Margaret was such a bad ass. She was conniving, but she was strong where her husband, King Henry VI, was weak. I have to admire her and she certainly has some of the best lines.
We meet the infamous Richard in these plays. I'd read and seen Richard III before, so reading these gave me a better understanding of his character's background. He’s a delicious villain and one that I loved getting to know.

“Why, I can smile and murder whiles I smile,
And cry 'content' to that which grieves my heart,
And wet my cheeks with artificial tears,
And frame my face for all occasions”

BOTTOM LINE: I ended up loving them. I was surprised by how hooked I got on the War of the Roses drama, but it’s like a soap opera. It’s amazing to see how power seems to corrupt all the touch it. Even those who are not driven with a desire for power are often the easiest to steal power from, because they aren’t as vicious as others. I would definitely read part 1, 2, and 3 back-to-back because they work better as one continuous story. I also highly recommend watching the Hollow Crown series first, but just dive into the plays and enjoy them!

“Suspicion always haunts the guilty mind.”

“For where thou art, there is the world itself,
With every several pleasure in the world,
And where thou art not, desolation.”

“Unbidden guests are often welcomest when they are gone.” ( )
  bookworm12 | Jan 16, 2017 |
I really enjoyed the development of Richard. I am excited to read Richard III in a few weeks. I also really loved the character of Margaret. There is a great deal of woman-bashing/gender stereotyping that is insulting to the 21st century reader, but I can imagine Shakespeare's contemporaries getting a kick out of it. ( )
  Sareene | Oct 22, 2016 |
Part III picks up right where part II leaves off. This volume of the story focuses on Henry VI’s struggle with Richard Plantagenet and his sons over who is the rightful heir to the crown. Henry acknowledges that his ancestor usurped the throne from Richard’s ancestor; therefore, Richard has a better right to the throne than Henry does. They agree that Henry will keep the crown until his death, and then it will pass to Richard and his heirs. Henry’s wife and son don’t like this, and neither do Richard’s sons, who don’t want to wait that long, and another war begins.

I’ve said it before, but I really like Shakespeare’s history plays. Since these three plays and Richard III are so closely related, I wanted to read them all together, but was concerned that four Shakespeare plays in a row would be too much. I’ve enjoyed them enough that I haven’t burned myself out yet, though.
( )
  AmandaL. | Jan 16, 2016 |
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Author nameRoleType of authorWork?Status
William Shakespeareprimary authorall editionscalculated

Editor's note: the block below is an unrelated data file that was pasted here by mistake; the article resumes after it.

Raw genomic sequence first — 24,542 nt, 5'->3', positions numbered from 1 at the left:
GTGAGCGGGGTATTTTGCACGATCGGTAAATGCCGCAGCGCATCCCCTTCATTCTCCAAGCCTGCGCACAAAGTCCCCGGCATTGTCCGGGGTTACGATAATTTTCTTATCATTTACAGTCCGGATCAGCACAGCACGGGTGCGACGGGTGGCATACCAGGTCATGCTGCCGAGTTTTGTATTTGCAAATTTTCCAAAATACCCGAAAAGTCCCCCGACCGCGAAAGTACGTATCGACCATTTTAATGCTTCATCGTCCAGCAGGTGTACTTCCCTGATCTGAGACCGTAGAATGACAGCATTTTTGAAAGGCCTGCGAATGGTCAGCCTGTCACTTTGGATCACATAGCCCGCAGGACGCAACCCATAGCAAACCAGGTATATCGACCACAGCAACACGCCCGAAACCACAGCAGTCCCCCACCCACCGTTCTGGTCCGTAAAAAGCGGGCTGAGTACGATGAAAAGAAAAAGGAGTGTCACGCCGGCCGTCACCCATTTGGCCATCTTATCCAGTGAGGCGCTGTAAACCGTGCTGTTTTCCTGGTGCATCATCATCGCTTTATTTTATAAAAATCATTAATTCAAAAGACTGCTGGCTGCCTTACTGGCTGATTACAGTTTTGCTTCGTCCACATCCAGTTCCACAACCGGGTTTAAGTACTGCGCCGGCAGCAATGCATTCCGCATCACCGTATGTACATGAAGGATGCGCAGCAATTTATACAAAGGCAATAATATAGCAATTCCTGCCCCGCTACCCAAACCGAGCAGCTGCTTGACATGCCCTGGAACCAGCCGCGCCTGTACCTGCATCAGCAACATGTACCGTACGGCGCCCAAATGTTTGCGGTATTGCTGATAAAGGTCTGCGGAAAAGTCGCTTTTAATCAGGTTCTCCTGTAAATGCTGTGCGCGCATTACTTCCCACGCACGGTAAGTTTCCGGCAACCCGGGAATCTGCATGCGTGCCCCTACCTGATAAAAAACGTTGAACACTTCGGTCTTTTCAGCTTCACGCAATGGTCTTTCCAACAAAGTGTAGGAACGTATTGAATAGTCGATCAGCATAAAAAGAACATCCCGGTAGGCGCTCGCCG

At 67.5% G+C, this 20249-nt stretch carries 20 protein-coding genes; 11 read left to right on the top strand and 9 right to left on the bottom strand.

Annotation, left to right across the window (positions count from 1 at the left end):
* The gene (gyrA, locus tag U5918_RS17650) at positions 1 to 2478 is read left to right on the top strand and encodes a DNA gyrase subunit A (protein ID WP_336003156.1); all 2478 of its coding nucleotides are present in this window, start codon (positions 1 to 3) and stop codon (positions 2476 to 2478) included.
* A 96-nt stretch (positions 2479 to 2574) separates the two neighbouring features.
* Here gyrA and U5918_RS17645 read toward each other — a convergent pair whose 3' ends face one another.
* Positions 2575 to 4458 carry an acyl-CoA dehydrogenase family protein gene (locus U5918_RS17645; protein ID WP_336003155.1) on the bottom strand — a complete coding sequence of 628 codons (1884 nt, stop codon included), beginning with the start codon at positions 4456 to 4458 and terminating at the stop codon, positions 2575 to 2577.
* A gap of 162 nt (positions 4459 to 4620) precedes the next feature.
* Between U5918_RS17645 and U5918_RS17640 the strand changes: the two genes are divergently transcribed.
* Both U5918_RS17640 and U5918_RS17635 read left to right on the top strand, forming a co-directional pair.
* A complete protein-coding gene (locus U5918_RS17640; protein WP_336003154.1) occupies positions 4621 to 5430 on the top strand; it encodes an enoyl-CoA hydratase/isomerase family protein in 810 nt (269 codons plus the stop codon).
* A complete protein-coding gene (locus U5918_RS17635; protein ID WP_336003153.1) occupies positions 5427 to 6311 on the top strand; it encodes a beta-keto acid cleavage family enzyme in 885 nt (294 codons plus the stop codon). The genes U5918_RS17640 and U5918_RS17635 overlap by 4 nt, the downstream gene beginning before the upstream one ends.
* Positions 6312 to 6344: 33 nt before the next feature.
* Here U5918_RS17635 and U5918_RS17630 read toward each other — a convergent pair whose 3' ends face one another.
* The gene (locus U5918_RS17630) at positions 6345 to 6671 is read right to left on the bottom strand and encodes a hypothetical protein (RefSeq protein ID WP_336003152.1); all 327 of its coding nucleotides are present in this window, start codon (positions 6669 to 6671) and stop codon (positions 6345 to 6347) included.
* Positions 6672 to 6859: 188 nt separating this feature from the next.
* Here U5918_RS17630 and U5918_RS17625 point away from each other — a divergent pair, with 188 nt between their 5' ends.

Brooke, C. F. TuckerEditorsecondary authorsome editionsconfirmed
Cairncross, A. S.Editorsecondary authorsome editionsconfirmed
Ridley, M. R.Editorsecondary authorsome editionsconfirmed
Tennant, DavidNarratorsecondary authorsome editionsconfirmed
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Amazon.com Product Description (ISBN 0140714677, Paperback)

"I feel that I have spent half my career with one or another Pelican Shakespeare in my back pocket. Convenience, however, is the least important aspect of the new Pelican Shakespeare series. Here is an elegant and clear text for either the study or the rehearsal room, notes where you need them and the distinguished scholarship of the general editors, Stephen Orgel and A. R. Braunmuller who understand that these are plays for performance as well as great texts for contemplation." (Patrick Stewart)

The distinguished Pelican Shakespeare series, which has sold more than four million copies, is now completely revised and repackaged.

Each volume features:
* Authoritative, reliable texts
* High quality introductions and notes
* New, more readable trade trim size
* An essay on the theatrical world of Shakespeare and essays on Shakespeare's life and the selection of texts

(retrieved from Amazon Thu, 12 Mar 2015 18:25:39 -0400)

(see all 8 descriptions)

Traces the personal and political fortunes of King Henry VI, from the time of his childhood to youth and marriage to the beautiful but ruthless Margaret of Anjou, and through the power struggles of his subjects the Yorkists and Lancastrians, ending with the growing influence of sinister Richard, Duke of Gloucester.… (more)

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Penguin Australia

2 editions of this book were published by Penguin Australia.

Editions: 0140714677, 0141018437